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Beyond Banking

Technology for self-learning: How is it benefitting students?

Online class on laptop, Self-learning, Girl in an online class

On the face of things, the visual aspect of education—a single teacher instructing a class of students—has remained unchanged for several centuries now. But in education, as in many other fields, a revolution is brewing, encouraged by perhaps the greatest catalyst of all time—technology. Technological intervention has changed the landscape of education, making it more interactive and accessible than ever before. You might already have felt the effects of this revolution—Zoom classes, online exams, homework assignments on email—or at least seen them change how your child learns. 

Ed-Tech: The Democratisation of Education

Education, until recently, was limited by physical access to learning institutions and materials. Technology has removed this limitation. Digital tools have allowed the dissemination and acquiring of knowledge to move beyond the traditional classroom, and in doing so, democratised access to education. Students of any age can access learning tools through the internet, often, on a schedule that is convenient to them. Learning materials are now available as books, podcasts, videos, on-demand courses, and presentations, allowing learners to use the medium that works best for them. Technology has thus made learning accessible to people in all places in a variety of forms that suit individual learning styles.

Increased Interaction and Collaboration

Most traditional classrooms don't put emphasis on enhancing communication, interaction, and collaboration between students in the same classroom. With modern communication tools, students can now interact with other students, experts, professors, and mentors the world over. A student sitting in India, for instance, can follow a science experiment being carried out in Europe, receiving its updates, reading the scientist’s blogs (or Tweets), emailing them questions, even live conferencing with them using tools like Zoom! This student can then share his learnings and observations not only with his own classmates, but with other students in other parts of the worlds using social media and online forums. 

Technology has also empowered learners with tools that promote expansive and extensive collaboration. Learners can now easily work together using tools like Google Docs, Zoom, and messaging irrespective of their physical location.

The Role of the Teacher

In the traditional education model, the teacher took centre stage. The curriculum, classroom, and learning structure was built around the teacher. By improving access to education and facilitating large scale collaboration by way of tools like cloud-hosted documents, video conferencing, and instant messaging, technology has changed the role of the teacher from instructor to guide.  Pupils are now directly responsible for their own learning, and with a plethora of digital learning tools at their disposal, they are more capable than ever before.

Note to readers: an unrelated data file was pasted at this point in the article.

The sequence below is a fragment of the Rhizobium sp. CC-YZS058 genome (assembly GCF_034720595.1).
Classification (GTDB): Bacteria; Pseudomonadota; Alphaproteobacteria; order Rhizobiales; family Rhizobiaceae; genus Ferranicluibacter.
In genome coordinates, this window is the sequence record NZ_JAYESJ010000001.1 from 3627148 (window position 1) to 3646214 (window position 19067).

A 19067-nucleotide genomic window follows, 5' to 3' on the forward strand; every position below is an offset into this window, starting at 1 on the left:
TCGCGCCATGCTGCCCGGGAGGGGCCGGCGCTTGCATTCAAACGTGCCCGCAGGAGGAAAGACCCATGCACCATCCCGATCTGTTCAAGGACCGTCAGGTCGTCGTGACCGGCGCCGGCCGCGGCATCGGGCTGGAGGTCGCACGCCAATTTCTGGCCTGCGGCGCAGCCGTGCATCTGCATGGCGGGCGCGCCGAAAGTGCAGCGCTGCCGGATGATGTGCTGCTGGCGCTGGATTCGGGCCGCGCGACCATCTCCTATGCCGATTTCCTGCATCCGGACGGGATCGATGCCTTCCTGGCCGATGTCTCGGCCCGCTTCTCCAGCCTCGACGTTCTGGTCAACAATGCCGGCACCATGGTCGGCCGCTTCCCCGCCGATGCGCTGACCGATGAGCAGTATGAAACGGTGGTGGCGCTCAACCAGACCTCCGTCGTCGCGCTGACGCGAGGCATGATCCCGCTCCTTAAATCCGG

Life-long Learning

Access to education was once rigidly limited by age as well. Technology, by democratising access to education, has eliminated this restriction too. By allowing people to learn from wherever they are and at a pace and schedule that is convenient to them, technology has empowered everyone to become life-long learners. Online courses and tutorials are allowing people to continuously upskill, learn new things, and pick up new hobbies; they are allowing people to stay relevant. 

Technology has already changed education irreversibly, but this is perhaps just the beginning. As technology advances, bringing with it better tools for interaction, communication, and collaboration, education will keep on changing -- its role expanding and borders blurring.

 

Disclaimer

The contents of this article/infographic/picture/video are meant solely for information purposes. The contents are generic in nature and for informational purposes only. It is not a substitute for specific advice in your own circumstances. The information is subject to updation, completion, revision, verification and amendment and the same may change materially. The information is not intended for distribution or use by any person in any jurisdiction where such distribution or use would be contrary to law or regulation or would subject IDFC FIRST Bank or its affiliates to any licensing or registration requirements. IDFC FIRST Bank shall not be responsible for any direct/indirect loss or liability incurred by the reader for taking any financial decisions based on the contents and information mentioned. Please consult your financial advisor before making any financial decision.

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